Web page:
Friday, December 14   Sign in or Register
Evangelical Focus
  • Twitter
  • Facebook
  • Google +
  • Instagram
  • Soundcloud

Newsletter, sign up to receive all our News by email.

Do the media in your country usually portray evangelical Christians accurately?



Faith and politics

Different parties in the “evangelical bench” of the Uruguayan Parliament

Baptist Gerardo Amarilla is new president of the Uruguayan Parliament. There are 13 evangelicals engaged in national politics in Uruguay, the most secularised country of Latin America.

SOURCES Protestante Digital, Pew Research AUTHOR Evangelical Focus MONTEVIDEO 01 MARCH 2016 16:51 h GMT+1
Gerardo Amarilla, uruguay, parliament, evangelical The new president of the Uruguayan parliament, Gerardo Amarilla.

Gerardo Amarilla, deputy of the National Party of Uruguay, is the new president of the Uruguayan Parliament, substituting the former president, Alejandro Sánchez.

Amarilla is the first evangelical Christian legislator who has such a high position in the history of Uruguay.

The priorities in his agenda as president are environmental problems, family aids and fighting against poverty. Other priorities are bringing full transparency of the political activities and promoting social media, which “are mass media too”, Amarilla states.



The new president is not the only evangelical Christian in the Parliament, there is a so-called “evangelical bench” formed by different parties.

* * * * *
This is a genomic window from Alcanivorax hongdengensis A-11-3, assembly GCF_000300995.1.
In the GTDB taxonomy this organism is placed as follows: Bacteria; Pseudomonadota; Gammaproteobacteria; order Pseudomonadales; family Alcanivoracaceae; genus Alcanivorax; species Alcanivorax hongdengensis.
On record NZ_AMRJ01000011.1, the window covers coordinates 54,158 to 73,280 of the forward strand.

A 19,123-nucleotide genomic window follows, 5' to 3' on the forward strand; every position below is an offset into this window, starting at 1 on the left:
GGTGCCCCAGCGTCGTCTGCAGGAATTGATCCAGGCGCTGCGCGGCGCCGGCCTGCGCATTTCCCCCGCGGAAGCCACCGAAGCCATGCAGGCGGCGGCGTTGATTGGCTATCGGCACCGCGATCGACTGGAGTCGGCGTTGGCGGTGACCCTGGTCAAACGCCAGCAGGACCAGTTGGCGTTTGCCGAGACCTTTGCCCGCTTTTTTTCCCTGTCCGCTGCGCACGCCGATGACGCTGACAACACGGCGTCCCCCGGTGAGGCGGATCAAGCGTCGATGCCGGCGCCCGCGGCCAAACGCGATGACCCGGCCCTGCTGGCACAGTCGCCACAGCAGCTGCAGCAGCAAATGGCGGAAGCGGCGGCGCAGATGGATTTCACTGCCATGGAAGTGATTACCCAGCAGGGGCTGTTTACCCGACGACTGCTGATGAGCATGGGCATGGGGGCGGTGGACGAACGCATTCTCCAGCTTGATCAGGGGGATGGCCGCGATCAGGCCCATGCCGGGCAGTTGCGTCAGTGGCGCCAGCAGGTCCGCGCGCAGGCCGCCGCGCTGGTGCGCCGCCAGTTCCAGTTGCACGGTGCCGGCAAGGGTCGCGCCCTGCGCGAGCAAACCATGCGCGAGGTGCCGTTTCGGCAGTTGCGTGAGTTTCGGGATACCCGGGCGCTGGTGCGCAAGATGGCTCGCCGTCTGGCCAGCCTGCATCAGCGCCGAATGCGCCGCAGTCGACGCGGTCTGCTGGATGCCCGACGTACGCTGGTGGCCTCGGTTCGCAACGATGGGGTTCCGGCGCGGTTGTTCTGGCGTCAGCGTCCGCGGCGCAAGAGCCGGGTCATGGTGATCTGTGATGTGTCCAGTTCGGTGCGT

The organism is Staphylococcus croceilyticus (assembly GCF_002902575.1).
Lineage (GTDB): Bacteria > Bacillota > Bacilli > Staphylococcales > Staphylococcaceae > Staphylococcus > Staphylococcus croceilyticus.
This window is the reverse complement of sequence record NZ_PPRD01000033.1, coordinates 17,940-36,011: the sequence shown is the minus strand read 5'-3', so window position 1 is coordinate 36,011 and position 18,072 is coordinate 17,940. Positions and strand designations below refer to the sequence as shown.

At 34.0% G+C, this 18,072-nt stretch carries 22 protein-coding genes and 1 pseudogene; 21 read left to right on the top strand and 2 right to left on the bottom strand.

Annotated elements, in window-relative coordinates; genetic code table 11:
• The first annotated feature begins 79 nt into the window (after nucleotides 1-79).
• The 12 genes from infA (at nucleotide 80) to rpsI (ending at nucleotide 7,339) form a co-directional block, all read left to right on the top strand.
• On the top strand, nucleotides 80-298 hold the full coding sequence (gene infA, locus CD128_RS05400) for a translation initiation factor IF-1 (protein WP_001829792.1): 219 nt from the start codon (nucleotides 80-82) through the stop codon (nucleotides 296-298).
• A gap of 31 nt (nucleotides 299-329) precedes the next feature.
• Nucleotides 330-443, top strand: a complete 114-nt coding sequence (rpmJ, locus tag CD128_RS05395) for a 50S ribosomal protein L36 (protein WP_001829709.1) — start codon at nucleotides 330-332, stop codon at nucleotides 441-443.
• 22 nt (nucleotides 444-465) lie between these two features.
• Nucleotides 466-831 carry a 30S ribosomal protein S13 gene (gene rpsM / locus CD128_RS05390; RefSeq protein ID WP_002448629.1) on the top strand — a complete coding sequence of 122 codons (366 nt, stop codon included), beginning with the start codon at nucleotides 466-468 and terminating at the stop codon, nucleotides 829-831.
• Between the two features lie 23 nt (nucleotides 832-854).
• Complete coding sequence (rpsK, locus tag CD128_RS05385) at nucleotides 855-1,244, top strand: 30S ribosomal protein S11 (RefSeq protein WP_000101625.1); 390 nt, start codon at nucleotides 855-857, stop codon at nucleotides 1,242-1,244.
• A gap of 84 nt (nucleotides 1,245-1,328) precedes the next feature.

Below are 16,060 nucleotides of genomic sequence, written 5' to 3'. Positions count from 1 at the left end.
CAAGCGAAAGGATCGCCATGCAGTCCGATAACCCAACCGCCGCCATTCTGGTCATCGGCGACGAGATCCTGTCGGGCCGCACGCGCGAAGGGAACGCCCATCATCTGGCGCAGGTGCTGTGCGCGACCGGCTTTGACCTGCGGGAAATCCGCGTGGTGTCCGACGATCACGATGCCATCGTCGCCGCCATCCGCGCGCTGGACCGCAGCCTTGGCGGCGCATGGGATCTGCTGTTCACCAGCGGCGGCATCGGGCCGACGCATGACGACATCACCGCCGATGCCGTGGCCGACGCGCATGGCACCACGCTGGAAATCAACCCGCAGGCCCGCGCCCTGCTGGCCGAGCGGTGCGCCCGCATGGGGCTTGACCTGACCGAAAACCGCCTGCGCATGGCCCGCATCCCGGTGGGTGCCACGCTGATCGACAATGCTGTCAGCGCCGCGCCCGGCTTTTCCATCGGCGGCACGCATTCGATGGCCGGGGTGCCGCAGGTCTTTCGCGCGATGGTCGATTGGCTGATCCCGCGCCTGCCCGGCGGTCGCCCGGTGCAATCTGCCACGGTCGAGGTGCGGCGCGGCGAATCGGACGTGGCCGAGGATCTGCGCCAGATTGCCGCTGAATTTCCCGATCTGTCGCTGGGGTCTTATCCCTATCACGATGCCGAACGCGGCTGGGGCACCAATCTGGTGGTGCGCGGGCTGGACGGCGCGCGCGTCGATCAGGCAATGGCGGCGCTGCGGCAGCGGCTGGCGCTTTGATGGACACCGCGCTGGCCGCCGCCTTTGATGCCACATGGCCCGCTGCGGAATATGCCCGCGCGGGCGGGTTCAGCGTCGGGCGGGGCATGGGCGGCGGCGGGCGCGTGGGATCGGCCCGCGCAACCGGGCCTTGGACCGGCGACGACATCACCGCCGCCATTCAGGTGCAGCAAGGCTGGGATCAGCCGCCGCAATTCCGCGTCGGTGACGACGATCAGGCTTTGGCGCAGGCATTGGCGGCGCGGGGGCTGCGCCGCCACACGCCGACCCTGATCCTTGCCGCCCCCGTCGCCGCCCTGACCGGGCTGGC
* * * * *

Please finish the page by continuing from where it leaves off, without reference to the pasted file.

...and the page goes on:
Álvaro Dastugue is a pastor and a deputy for the National party, representing Montevideo. The former major of Durazno, Benjamín Irrazábal, and the alternate deputy from the Colorado (Red) party representing Canelones, Luis Pintado, are also evangelicals.

Counting all the alternate deputies, councillors and civil servants working in public administrations throughout the country, there are 13 evangelicals officially engaged in politics.


The Uruguayan Parliament.



“At the beginning, they looked askance at me, but I did not see it as discrimination”, the president recalls.

Amarilla, who belongs to the political movement “Todos” (Everyone), believes that in Uruguay “talking about your religious beliefs is a taboo.”

“We have to honestly say what we believe, if we have a religious vision, it gives us a different vision of the world. Wheter it may be that we believe in God or in other things, our vision of the others will be different”, he affirms.



The new president was born in 1969, and first visited a Baptist church when he was 9. He grew up in this local Christian community in Montevideo, and began his politics career when he moved to the city of Rivera. At that time, there were not evangelicals in the Parliament.

Meanwhile, other politicians with a Baptist background became presidents of United States, like Democrats Jimmy Carter and Bill Clinton.


Separation between church and state. / Pew Research



A 2014 survey reveals that Uruguay is the most secularised country of Latin America, with 38% of atheists, 41% Roman Catholics and 8% of Evangelicals.


Religious leaders in politics. / Pew Research

The Pew Research Center made a study in 2013 about Religion in Latin America, which showed that more Latin Americans said church and state should be “kept separate” than said the government “should promote religious values and beliefs.”

Opinions were closely divided on the role religious leaders should play in politics.